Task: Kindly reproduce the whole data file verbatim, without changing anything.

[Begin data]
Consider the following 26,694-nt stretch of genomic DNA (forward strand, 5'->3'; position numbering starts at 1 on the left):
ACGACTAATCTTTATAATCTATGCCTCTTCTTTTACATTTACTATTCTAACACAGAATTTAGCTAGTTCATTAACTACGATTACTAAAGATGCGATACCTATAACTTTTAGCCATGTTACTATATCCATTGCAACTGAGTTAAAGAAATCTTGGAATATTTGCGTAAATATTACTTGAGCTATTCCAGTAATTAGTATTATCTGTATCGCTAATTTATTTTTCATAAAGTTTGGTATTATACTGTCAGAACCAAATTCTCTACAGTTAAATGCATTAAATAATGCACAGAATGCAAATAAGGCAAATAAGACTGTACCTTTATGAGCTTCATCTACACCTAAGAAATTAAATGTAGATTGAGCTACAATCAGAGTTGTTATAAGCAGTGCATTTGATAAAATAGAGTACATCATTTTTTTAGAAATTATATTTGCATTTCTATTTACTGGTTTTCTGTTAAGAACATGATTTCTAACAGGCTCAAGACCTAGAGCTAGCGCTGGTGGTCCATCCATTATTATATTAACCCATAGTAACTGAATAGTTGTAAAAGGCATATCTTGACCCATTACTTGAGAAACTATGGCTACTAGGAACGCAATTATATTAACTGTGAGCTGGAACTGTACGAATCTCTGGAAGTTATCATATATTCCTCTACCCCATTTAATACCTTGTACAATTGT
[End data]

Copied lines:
Consider the following 26,694-nt stretch of genomic DNA (forward strand, 5'->3'; position numbering starts at 1 on the left):
ACGACTAATCTTTATAATCTATGCCTCTTCTTTTACATTTACTATTCTAACACAGAATTTAGCTAGTTCATTAACTACGATTACTAAAGATGCGATACCTATAACTTTTAGCCATGTTACTATATCCATTGCAACTGAGTTAAAGAAATCTTGGAATATTTGCGTAAATATTACTTGAGCTATTCCAGTAATTAGTATTATCTGTATCGCTAATTTATTTTTCATAAAGTTTGGTATTATACTGTCAGAACCAAATTCTCTACAGTTAAATGCATTAAATAATGCACAGAATGCAAATAAGGCAAATAAGACTGTACCTTTATGAGCTTCATCTACACCTAAGAAATTAAATGTAGATTGAGCTACAATCAGAGTTGTTATAAGCAGTGCATTTGATAAAATAGAGTACATCATTTTTTTAGAAATTATATTTGCATTTCTATTTACTGGTTTTCTGTTAAGAACATGATTTCTAACAGGCTCAAGACCTAGAGCTAGCGCTGGTGGTCCATCCATTATTATATTAACCCATAGTAACTGAATAGTTGTAAAAGGCATATCTTGACCCATTACTTGAGAAACTATGGCTACTAGGAACGCAATTATATTAACTGTGAGCTGGAACTGTACGAATCTCTGGAAGTTATCATATATTCCTCTACCCCATTTAATACCTTGTACAATTGT